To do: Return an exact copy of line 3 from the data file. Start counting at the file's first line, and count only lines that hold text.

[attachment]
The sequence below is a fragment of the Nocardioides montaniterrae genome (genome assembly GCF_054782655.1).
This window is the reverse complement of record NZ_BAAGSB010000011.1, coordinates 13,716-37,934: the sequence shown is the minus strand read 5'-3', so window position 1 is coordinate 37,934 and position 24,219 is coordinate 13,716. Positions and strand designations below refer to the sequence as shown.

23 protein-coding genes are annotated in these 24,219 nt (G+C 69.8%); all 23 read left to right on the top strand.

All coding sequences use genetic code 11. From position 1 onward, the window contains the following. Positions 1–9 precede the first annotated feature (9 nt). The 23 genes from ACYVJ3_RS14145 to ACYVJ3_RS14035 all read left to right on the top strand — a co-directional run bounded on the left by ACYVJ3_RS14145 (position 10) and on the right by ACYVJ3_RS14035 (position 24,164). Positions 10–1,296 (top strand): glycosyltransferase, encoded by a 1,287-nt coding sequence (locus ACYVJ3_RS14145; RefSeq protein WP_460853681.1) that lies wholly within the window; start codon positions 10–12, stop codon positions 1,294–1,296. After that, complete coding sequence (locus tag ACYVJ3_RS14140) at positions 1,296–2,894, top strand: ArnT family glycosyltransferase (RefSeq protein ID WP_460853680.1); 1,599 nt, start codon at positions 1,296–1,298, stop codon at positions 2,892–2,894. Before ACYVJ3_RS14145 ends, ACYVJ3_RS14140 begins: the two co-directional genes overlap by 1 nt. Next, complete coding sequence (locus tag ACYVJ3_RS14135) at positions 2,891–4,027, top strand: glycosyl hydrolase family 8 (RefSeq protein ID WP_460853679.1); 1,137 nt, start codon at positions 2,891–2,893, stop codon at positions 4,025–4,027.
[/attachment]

23 protein-coding genes are annotated in these 24,219 nt (G+C 69.8%); all 23 read left to right on the top strand.